Talk About The Passion

June 13, 2007

“Talk About The Passion” is a very worried song — the lyrics are a bit vague and elliptical, but it’s essentially about feeling powerless to help people in need — but it’s dressed up in an arrangement that emphasizes the singer’s generosity and sensitivity rather than his frustration or helplessness. The key moment in the piece is the realization that “not everyone can carry the weight of the world,” and though that line comes during a relatively dense passage in the song, a few moments later the weight is lifted, and the chorus rises up with an effortless grace.


24 Responses to “Talk About The Passion”

  1. Justin Says:

    I made out with a girl in high school with this song in the background.

    That is all.

  2. I think that if you’re going to make out to any song from Murmur, this is probably the best choice.

  3. Clive Says:

    I do believe the song is about hunger as the video clip seems to reveal, showing various images of homeless people in New York. Am I right in thinking the video was made several years later and is not dated 1983 as indeed the song is?
    I have little more to say about the lyrical content so I will vent my admiration for the guitar riff in this, I think it’s a lovely sound, beautifully recorded and engineered. It has a very 1960s feel (slightly reminiscent of opening guitar on ‘Mr Tambourine Man’) and just resonates a southern gothic feel. It sounds like the guitar is played twice, once with Peters traditional Rickenbacker (most likely the 12 string) and secondly with an acoustic guitar. The combination of the two makes it sound like neither of them – very unique.
    I’ve never heard or seen this song played live except on ‘The Tube’ in 1983 or it may have been 1984. I don’t think this song translates to being played live very well.

  4. The video was produced to promote Eponymous, which came out in 1988.

  5. kirkl Says:

    5 days…5 days with no review.
    thank goodness you’re back!

  6. maclure Says:

    One of the first songs I learned to play on guitar. I only discovered the cello part buried in the mix after listening on my discman to Murmur several years after I first heard the song. The cello is a darn good inclusion and adds to the whistful sombre mood…

  7. I’ve been very busy, mainly with finding a new place to live. Things should be okay through the next couple weeks and then get a bit slower around the end of the month.

  8. Bruno Says:

    This is a good example of a band that (except Mills perhaps) aren’t technically great musicians but have great musical ideas/instincts. I find the latter usually results in better pop songs for my tastes. Of course having the sound of Stipe singing on top sure helps.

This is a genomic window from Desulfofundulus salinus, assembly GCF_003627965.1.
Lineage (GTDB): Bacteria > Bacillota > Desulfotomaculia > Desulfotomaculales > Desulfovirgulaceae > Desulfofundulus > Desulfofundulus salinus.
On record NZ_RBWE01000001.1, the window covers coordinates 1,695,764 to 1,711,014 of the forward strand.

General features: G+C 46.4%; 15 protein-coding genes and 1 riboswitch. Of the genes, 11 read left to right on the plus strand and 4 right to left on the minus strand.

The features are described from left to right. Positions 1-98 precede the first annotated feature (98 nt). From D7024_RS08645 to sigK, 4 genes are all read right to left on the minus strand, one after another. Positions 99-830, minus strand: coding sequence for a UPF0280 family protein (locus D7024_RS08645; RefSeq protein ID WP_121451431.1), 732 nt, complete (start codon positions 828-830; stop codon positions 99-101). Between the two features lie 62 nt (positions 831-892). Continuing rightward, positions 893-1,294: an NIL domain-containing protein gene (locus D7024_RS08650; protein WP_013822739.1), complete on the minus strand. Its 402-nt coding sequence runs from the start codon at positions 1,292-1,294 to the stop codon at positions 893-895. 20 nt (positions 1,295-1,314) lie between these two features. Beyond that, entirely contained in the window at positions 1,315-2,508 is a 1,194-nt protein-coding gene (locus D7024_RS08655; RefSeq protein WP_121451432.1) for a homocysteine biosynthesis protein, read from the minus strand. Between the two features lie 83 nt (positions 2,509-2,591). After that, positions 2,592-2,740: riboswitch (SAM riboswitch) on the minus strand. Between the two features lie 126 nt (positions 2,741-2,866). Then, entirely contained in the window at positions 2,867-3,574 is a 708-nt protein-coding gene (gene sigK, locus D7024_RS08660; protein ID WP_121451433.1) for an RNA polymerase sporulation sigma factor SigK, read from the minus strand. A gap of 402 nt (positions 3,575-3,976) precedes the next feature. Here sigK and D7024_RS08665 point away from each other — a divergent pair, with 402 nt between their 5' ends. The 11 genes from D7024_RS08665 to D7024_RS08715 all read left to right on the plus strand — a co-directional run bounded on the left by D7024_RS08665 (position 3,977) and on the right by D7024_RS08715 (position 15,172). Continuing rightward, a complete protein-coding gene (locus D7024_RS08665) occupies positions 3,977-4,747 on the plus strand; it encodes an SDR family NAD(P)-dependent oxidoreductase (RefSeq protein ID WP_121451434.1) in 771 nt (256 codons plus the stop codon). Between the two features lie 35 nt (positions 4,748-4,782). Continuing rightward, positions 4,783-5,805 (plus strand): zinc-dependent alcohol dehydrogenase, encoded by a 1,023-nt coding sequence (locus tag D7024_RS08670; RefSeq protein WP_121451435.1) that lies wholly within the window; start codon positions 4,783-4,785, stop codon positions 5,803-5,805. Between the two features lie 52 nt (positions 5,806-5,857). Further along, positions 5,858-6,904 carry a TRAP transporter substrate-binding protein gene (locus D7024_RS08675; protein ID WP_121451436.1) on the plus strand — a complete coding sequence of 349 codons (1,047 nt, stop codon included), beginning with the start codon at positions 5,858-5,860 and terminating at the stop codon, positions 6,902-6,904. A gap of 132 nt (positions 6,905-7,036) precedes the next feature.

There are so many ‘tasty’ (sorry, kind of a cliched music expression but it fits) and understated things going on here, and in many Murmur songs. These moments of inspiration – or just superior songwriting – are some of the things that made me fall in love with REM all those years ago, along with the great melodies and that mysterious southern quality. Murmur delivers a lot of touches of this kind in spades. Although other songs on the record have more bits hidden here and there in the mix – sometimes almost subliminal in quality – ‘Talk About The Passion’, while being more direct than some, still contains lots of great little touches.

    Examples –

    Bill’s little flourishes like the snare/cymbal hit after/echoing Stipe’s “Not…” in the third verse and his various understated tom bits spicing things up

    Peter’s simple yet oh-so-good Ricky part backing Stipe on the chorus (a good example of the ‘jangly’ stuff so many of us loved)

    The Cello backing the “Combien…” part and quietly showing up in other places as the song progresses

    Mill’s soft “Ahhh”s on the second chorus

    The deeper reverb on Stipe’s “Talk about the passion” vocal on the final repeated chorus – it effectively adds additional resonance to his plea

    Such subtle and understated stuff. Nothing over the top. ‘Talk About the Passion’ is a good example of less is more. These touches, for me, added so much extra charm/warmth/mystique to what were already great songs.

    Ah, Murmur.

  9. Jared B. Says:

    That combien de temps part always gets stuck in my head. It’s fun to sing along with.

  10. Aerothorn Says:

    After I read the first and second comment, I thought “Murmur makeout songs?”

    I started Radio Free Europe, skipped ahead a random amount of time, and heard Michael Stipe say “Push it, push it, push that to the hole”.